OK, let’s cut to the chase, 365 Guns You Must Shoot: The Most Sublime, Weird, and Outrageous Guns Ever is one hell of a fun book. The provocative title had me from the get-go. I have to say that I had never before thought about wanting to shoot a different firearm each day of the year, but thanks to this book’s title, now I can’t get that thought out of my mind. While I will never have the opportunity to make a reality a dream that I heretofore never knew I had, author T.J. Mullin has stepped into the breach and provided an engaging, perceptive, and thoroughly enjoyable chapter-and-verse firing analysis of a year’s worth of weapons.
A respected firearms authority, T.J. Mullin is a former Army infantry and Judge Advocate General Corps officer and federal law enforcement agent. In addition to his law practice, he also provides training programs in firearms usage and associated tactical subjects to law enforcement agencies.
From Abu Dhabi, the capital of the United Arab Emirates (Who knew? Sure, the entry for that country is a Glock knock-off pistol design, but, Abu Dhabi?), to the United States of America, the book spotlights the shooting and handling properties of 365 pistols, rifles, submachine guns, and machine guns from 35 countries. The firearms in the book are used by the military and/or law enforcement agencies, or in self-defense. It includes some 19th century weapons, among them the Gatling gun, as well as weapons from World Wars I and II. Some are historical footnotes. The Ithaca Auto Burglar, for instance, is a short (a pistol grip, maximum barrel length of 12 inches), 20-gauge, double-barreled shotgun carried on the steering columns of cars prior to 1934 when night time automobile travel, particularly in rural areas, was dangerous. The book does not include flintlocks, cap-and-ball, or sporting firearms. As Mullin wrote in his introduction, “Someone else will need to do the book where those are tested.” The design is clean and eye pleasing. Many entries also include targets that were used, so the reader can see the shot patterns.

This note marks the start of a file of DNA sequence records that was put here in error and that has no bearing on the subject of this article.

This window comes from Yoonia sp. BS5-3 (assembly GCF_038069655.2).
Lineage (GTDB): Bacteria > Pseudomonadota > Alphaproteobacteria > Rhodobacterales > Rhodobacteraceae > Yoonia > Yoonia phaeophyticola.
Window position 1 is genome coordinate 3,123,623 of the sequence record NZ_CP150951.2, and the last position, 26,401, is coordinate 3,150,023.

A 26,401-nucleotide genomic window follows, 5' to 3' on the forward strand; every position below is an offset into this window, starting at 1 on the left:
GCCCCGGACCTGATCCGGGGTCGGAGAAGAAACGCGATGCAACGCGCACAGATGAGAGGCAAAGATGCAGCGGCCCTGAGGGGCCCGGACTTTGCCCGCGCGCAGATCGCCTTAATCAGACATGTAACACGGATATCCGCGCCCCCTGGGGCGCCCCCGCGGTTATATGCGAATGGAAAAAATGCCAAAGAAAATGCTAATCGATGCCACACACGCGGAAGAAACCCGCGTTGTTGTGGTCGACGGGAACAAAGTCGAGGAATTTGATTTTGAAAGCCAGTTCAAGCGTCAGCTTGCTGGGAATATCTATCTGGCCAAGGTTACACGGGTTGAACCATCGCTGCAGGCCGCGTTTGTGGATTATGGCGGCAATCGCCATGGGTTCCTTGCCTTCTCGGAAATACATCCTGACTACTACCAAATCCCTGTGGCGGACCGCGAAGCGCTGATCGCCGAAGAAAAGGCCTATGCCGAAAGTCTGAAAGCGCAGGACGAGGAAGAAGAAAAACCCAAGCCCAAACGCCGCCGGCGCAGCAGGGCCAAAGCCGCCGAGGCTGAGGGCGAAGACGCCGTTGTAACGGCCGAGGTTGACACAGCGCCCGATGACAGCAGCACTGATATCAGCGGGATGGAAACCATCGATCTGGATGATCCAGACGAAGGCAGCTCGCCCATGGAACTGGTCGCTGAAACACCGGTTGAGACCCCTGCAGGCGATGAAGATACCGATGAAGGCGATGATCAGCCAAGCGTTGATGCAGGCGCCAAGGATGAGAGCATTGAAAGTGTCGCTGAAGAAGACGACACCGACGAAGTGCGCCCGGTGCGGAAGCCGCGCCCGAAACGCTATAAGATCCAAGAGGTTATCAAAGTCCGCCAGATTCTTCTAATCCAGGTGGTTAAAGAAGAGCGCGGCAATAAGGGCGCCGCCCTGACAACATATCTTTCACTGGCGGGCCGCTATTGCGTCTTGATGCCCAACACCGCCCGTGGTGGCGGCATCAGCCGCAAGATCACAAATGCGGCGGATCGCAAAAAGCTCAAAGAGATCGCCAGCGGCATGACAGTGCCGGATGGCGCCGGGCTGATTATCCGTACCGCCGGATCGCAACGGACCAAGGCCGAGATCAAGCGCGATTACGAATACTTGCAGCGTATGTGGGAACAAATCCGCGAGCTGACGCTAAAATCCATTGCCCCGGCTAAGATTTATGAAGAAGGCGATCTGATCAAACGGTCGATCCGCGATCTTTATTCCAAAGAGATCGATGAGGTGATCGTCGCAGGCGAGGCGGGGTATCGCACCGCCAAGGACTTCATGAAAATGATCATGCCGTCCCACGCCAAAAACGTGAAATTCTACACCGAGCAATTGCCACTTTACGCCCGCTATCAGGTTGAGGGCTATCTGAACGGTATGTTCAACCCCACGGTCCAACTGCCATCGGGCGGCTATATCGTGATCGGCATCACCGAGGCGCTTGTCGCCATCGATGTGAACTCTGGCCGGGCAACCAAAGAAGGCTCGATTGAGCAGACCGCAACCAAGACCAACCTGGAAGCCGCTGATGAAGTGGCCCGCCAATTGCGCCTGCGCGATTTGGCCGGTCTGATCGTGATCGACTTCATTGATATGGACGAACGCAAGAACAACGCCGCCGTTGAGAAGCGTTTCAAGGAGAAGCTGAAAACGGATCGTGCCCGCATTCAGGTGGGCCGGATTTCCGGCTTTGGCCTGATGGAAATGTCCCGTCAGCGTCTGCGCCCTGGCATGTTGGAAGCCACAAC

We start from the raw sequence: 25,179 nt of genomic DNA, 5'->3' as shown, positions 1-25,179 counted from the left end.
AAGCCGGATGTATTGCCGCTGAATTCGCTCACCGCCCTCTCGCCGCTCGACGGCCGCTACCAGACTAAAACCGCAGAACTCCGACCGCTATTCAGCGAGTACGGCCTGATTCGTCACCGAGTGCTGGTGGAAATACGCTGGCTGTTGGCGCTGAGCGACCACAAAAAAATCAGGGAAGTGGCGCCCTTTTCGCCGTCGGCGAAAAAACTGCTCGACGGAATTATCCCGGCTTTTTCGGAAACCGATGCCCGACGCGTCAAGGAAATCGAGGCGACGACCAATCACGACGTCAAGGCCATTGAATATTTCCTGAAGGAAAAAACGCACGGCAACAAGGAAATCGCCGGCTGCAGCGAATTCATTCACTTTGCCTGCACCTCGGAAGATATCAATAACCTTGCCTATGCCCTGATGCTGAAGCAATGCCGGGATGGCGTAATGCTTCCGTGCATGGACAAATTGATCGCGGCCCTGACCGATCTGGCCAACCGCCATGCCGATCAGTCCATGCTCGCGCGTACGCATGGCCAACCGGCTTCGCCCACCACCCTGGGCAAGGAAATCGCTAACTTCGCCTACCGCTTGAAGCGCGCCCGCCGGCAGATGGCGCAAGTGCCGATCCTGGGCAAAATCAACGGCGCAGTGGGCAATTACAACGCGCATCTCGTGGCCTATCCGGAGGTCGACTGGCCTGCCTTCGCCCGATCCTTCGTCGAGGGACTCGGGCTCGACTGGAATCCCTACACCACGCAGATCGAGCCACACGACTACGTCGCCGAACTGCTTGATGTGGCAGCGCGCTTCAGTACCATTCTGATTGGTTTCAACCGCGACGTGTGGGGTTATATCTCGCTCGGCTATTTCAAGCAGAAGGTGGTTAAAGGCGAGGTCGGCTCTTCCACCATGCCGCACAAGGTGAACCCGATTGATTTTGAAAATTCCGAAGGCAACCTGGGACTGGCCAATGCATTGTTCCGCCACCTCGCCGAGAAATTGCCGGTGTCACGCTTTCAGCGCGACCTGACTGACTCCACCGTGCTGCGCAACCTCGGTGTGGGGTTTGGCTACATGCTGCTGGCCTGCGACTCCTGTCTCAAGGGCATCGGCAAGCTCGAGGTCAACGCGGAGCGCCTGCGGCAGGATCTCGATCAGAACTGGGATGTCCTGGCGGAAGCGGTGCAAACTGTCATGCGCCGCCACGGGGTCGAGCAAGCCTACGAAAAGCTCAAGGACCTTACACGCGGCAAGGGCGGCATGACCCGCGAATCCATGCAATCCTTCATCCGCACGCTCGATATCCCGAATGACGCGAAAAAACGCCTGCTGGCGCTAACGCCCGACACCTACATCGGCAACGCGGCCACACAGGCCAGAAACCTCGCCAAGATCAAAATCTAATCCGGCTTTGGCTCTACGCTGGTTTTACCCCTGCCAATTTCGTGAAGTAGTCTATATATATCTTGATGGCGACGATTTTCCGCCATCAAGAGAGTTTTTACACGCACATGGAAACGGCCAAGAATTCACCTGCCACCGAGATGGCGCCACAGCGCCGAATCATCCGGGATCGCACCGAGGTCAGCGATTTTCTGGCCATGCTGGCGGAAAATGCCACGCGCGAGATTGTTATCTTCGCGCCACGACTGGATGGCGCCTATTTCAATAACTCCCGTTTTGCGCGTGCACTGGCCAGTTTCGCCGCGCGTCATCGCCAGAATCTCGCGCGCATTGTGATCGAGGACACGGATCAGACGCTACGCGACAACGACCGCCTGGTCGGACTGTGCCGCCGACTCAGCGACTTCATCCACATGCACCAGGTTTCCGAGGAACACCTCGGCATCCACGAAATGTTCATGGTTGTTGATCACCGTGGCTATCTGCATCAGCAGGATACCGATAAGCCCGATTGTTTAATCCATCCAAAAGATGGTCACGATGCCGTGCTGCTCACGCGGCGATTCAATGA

Where possible, Mullin conducted two types of tests: one on shooting ranges using paper targets at various distances, and the second in cinema ranges. The entries are short (the longest being about 300 words, with many much shorter), to the point, and fact filled. Every aspect of the weapon is covered. In addition to expected comments about weight, grip, feel, rate-of-fire efficiency, trigger pull, slide action, loading, and reloading, his comments include such details as comparative day-night efficiencies of sights (both hard and scopes), preferred magazine sizes, and other characteristics that a serious gun owner wants to know. Mullin is also not afraid to inject his opinion. An example on the plus side: the Browning P35 semi-automatic pistol. He wrote, “It is considered John Browning’s crowning achievement.” And, “The FBI ‘Super SWAT’ National Hostage Response Team (HRT) carried them, as did the British Special Air Service (SAS) units. There is no better recommendation.”
An example on the fun side was the conclusion of his commentary about the Czech Single-Shot .22-caliber that was manufactured in the years following the end of World War II: “To me [the pistol reflects] a leisurely time period when shooting .22 shots without ear muffs at pine cones or walnuts was a pleasant way to spend an afternoon with a companion, away from the distractions of modern life.”
On the negative side, there’s his summation of the French-made Ruby 7.65 pistol: “There is not a lot to recommend this pistol: its sights are hard to use, its safety is hard to disengage, and it is heavy and underpowered.”
The book is not without flaws. There are some dismaying typographical errors (for example Abu Dhabi, is spelled “Abu Dabi” and prices in U.S. dollars were weirdly spelled out instead of presented in numerical form). It would have been useful to include with the different paper targets the range distances. And, despite the book’s subtitle, I felt the “weird” and “outrageous” adjectives were exaggerations. But, those are minor flaws. Where it counts, 365 Guns You Must Shoot delivers a bull’s-eye at all ranges.